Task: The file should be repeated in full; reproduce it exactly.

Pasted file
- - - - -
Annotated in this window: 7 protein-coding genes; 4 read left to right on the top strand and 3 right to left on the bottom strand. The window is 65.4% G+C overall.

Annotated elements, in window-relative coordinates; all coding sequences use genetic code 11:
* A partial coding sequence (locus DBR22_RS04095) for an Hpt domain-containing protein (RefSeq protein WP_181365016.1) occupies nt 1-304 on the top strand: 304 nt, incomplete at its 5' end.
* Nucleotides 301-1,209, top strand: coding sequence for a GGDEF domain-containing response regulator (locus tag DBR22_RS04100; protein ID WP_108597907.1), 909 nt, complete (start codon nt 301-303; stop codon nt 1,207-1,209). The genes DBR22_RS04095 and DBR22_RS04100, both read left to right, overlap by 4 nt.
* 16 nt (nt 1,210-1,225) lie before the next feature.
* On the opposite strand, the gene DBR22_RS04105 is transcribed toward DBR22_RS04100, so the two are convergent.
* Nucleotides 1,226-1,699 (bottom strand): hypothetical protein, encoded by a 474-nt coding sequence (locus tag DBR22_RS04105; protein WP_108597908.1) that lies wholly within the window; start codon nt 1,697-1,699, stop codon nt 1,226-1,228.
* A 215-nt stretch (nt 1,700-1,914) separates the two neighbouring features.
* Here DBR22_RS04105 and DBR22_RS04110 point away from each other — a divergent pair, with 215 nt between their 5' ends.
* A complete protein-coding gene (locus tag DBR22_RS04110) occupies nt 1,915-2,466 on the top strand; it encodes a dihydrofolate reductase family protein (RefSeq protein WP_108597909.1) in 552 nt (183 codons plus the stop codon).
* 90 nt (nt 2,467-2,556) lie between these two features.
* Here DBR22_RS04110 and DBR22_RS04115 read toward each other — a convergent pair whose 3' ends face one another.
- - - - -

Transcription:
Annotated in this window: 7 protein-coding genes; 4 read left to right on the top strand and 3 right to left on the bottom strand. The window is 65.4% G+C overall.

Annotated elements, in window-relative coordinates; all coding sequences use genetic code 11:
* A partial coding sequence (locus DBR22_RS04095) for an Hpt domain-containing protein (RefSeq protein WP_181365016.1) occupies nt 1-304 on the top strand: 304 nt, incomplete at its 5' end.
* Nucleotides 301-1,209, top strand: coding sequence for a GGDEF domain-containing response regulator (locus tag DBR22_RS04100; protein ID WP_108597907.1), 909 nt, complete (start codon nt 301-303; stop codon nt 1,207-1,209). The genes DBR22_RS04095 and DBR22_RS04100, both read left to right, overlap by 4 nt.
* 16 nt (nt 1,210-1,225) lie before the next feature.
* On the opposite strand, the gene DBR22_RS04105 is transcribed toward DBR22_RS04100, so the two are convergent.
* Nucleotides 1,226-1,699 (bottom strand): hypothetical protein, encoded by a 474-nt coding sequence (locus tag DBR22_RS04105; protein WP_108597908.1) that lies wholly within the window; start codon nt 1,697-1,699, stop codon nt 1,226-1,228.
* A 215-nt stretch (nt 1,700-1,914) separates the two neighbouring features.
* Here DBR22_RS04105 and DBR22_RS04110 point away from each other — a divergent pair, with 215 nt between their 5' ends.
* A complete protein-coding gene (locus tag DBR22_RS04110) occupies nt 1,915-2,466 on the top strand; it encodes a dihydrofolate reductase family protein (RefSeq protein WP_108597909.1) in 552 nt (183 codons plus the stop codon).
* 90 nt (nt 2,467-2,556) lie between these two features.
* Here DBR22_RS04110 and DBR22_RS04115 read toward each other — a convergent pair whose 3' ends face one another.